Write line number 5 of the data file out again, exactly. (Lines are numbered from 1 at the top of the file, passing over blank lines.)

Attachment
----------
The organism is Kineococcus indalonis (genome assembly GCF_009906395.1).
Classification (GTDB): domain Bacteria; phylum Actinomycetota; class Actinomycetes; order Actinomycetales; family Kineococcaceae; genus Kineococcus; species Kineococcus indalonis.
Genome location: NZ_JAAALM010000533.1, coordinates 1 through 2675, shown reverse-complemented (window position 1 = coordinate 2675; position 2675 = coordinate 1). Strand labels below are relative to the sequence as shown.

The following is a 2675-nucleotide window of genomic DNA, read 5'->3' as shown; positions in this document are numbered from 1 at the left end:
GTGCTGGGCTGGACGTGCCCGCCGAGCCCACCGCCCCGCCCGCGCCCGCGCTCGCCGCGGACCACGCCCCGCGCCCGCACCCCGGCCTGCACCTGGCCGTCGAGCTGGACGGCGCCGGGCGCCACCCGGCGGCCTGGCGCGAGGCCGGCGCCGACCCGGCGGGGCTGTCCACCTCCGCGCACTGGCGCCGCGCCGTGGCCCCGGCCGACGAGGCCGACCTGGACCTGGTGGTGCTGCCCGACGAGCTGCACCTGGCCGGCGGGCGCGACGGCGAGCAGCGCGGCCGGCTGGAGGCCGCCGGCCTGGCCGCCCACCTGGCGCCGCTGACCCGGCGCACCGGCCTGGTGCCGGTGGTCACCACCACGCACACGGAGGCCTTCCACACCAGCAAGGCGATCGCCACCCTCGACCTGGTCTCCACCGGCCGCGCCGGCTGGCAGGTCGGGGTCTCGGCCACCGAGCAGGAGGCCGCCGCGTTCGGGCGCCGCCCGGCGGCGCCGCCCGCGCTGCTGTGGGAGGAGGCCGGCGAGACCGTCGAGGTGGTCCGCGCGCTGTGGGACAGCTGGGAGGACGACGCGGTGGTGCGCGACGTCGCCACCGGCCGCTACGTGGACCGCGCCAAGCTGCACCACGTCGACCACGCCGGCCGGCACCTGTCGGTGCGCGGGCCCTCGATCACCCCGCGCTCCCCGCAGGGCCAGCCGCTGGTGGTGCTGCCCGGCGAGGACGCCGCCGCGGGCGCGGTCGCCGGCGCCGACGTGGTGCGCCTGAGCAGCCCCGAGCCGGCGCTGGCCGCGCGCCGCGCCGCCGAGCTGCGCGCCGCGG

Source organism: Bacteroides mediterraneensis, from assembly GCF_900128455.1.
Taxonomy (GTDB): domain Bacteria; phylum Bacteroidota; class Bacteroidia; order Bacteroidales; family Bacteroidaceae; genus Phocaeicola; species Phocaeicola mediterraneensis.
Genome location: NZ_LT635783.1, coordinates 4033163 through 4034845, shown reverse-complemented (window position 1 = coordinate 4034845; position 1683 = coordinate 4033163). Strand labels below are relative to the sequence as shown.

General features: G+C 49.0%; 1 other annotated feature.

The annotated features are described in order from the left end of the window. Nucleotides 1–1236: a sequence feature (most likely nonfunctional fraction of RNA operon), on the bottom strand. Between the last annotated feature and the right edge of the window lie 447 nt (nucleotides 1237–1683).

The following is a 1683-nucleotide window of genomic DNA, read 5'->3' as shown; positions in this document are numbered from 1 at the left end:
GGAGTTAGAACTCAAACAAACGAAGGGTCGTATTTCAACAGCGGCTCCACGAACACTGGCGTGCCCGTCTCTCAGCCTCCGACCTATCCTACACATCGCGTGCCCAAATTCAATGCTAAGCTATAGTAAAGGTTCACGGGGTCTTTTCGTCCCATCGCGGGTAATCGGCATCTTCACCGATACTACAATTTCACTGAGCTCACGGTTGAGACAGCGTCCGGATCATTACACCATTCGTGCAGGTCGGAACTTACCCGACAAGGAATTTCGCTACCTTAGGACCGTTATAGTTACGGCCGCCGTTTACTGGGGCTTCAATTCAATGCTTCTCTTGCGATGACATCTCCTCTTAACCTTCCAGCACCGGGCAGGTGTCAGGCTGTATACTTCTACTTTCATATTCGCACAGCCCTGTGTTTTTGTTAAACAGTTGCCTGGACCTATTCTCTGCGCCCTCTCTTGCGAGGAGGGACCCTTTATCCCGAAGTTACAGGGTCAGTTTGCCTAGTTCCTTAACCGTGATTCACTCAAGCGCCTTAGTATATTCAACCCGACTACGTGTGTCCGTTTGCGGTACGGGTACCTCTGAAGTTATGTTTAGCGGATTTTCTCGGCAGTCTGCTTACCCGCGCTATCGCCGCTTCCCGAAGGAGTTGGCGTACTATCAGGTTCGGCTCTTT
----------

GTGCTGGGCTGGACGTGCCCGCCGAGCCCACCGCCCCGCCCGCGCCCGCGCTCGCCGCGGACCACGCCCCGCGCCCGCACCCCGGCCTGCACCTGGCCGTCGAGCTGGACGGCGCCGGGCGCCACCCGGCGGCCTGGCGCGAGGCCGGCGCCGACCCGGCGGGGCTGTCCACCTCCGCGCACTGGCGCCGCGCCGTGGCCCCGGCCGACGAGGCCGACCTGGACCTGGTGGTGCTGCCCGACGAGCTGCACCTGGCCGGCGGGCGCGACGGCGAGCAGCGCGGCCGGCTGGAGGCCGCCGGCCTGGCCGCCCACCTGGCGCCGCTGACCCGGCGCACCGGCCTGGTGCCGGTGGTCACCACCACGCACACGGAGGCCTTCCACACCAGCAAGGCGATCGCCACCCTCGACCTGGTCTCCACCGGCCGCGCCGGCTGGCAGGTCGGGGTCTCGGCCACCGAGCAGGAGGCCGCCGCGTTCGGGCGCCGCCCGGCGGCGCCGCCCGCGCTGCTGTGGGAGGAGGCCGGCGAGACCGTCGAGGTGGTCCGCGCGCTGTGGGACAGCTGGGAGGACGACGCGGTGGTGCGCGACGTCGCCACCGGCCGCTACGTGGACCGCGCCAAGCTGCACCACGTCGACCACGCCGGCCGGCACCTGTCGGTGCGCGGGCCCTCGATCACCCCGCGCTCCCCGCAGGGCCAGCCGCTGGTGGTGCTGCCCGGCGAGGACGCCGCCGCGGGCGCGGTCGCCGGCGCCGACGTGGTGCGCCTGAGCAGCCCCGAGCCGGCGCTGGCCGCGCGCCGCGCCGCCGAGCTGCGCGCCGCGG